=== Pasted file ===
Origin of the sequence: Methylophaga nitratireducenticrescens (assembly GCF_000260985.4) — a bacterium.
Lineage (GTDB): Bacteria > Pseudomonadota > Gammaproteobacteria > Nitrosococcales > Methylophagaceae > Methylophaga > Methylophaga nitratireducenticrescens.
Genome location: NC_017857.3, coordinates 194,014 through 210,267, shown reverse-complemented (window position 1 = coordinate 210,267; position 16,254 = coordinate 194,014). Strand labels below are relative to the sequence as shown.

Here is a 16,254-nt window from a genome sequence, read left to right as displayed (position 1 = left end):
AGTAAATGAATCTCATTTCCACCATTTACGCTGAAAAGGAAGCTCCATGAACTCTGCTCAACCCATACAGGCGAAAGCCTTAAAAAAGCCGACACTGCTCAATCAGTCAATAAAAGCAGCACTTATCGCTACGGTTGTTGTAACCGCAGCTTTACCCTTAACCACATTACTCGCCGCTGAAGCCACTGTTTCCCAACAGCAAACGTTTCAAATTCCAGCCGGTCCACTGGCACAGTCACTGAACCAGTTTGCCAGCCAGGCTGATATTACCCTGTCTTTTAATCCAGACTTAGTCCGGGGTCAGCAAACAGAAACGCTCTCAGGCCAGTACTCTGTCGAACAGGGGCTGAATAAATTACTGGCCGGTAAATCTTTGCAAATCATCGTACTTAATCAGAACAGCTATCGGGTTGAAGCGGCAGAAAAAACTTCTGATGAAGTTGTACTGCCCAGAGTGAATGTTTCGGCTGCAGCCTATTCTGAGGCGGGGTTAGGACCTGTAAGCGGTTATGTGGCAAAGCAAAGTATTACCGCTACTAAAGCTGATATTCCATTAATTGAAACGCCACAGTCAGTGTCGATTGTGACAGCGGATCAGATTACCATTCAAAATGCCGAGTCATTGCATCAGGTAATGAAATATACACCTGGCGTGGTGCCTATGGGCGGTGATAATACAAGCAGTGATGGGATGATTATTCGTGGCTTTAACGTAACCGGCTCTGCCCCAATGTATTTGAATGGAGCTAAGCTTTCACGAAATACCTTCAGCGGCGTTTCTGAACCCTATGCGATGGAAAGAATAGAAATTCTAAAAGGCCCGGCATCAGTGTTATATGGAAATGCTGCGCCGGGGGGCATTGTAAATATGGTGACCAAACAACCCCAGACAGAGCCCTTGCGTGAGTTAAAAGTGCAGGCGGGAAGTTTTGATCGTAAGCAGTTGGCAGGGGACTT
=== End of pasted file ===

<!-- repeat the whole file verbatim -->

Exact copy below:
Origin of the sequence: Methylophaga nitratireducenticrescens (assembly GCF_000260985.4) — a bacterium.
Lineage (GTDB): Bacteria > Pseudomonadota > Gammaproteobacteria > Nitrosococcales > Methylophagaceae > Methylophaga > Methylophaga nitratireducenticrescens.
Genome location: NC_017857.3, coordinates 194,014 through 210,267, shown reverse-complemented (window position 1 = coordinate 210,267; position 16,254 = coordinate 194,014). Strand labels below are relative to the sequence as shown.

Here is a 16,254-nt window from a genome sequence, read left to right as displayed (position 1 = left end):
AGTAAATGAATCTCATTTCCACCATTTACGCTGAAAAGGAAGCTCCATGAACTCTGCTCAACCCATACAGGCGAAAGCCTTAAAAAAGCCGACACTGCTCAATCAGTCAATAAAAGCAGCACTTATCGCTACGGTTGTTGTAACCGCAGCTTTACCCTTAACCACATTACTCGCCGCTGAAGCCACTGTTTCCCAACAGCAAACGTTTCAAATTCCAGCCGGTCCACTGGCACAGTCACTGAACCAGTTTGCCAGCCAGGCTGATATTACCCTGTCTTTTAATCCAGACTTAGTCCGGGGTCAGCAAACAGAAACGCTCTCAGGCCAGTACTCTGTCGAACAGGGGCTGAATAAATTACTGGCCGGTAAATCTTTGCAAATCATCGTACTTAATCAGAACAGCTATCGGGTTGAAGCGGCAGAAAAAACTTCTGATGAAGTTGTACTGCCCAGAGTGAATGTTTCGGCTGCAGCCTATTCTGAGGCGGGGTTAGGACCTGTAAGCGGTTATGTGGCAAAGCAAAGTATTACCGCTACTAAAGCTGATATTCCATTAATTGAAACGCCACAGTCAGTGTCGATTGTGACAGCGGATCAGATTACCATTCAAAATGCCGAGTCATTGCATCAGGTAATGAAATATACACCTGGCGTGGTGCCTATGGGCGGTGATAATACAAGCAGTGATGGGATGATTATTCGTGGCTTTAACGTAACCGGCTCTGCCCCAATGTATTTGAATGGAGCTAAGCTTTCACGAAATACCTTCAGCGGCGTTTCTGAACCCTATGCGATGGAAAGAATAGAAATTCTAAAAGGCCCGGCATCAGTGTTATATGGAAATGCTGCGCCGGGGGGCATTGTAAATATGGTGACCAAACAACCCCAGACAGAGCCCTTGCGTGAGTTAAAAGTGCAGGCGGGAAGTTTTGATCGTAAGCAGTTGGCAGGGGACTT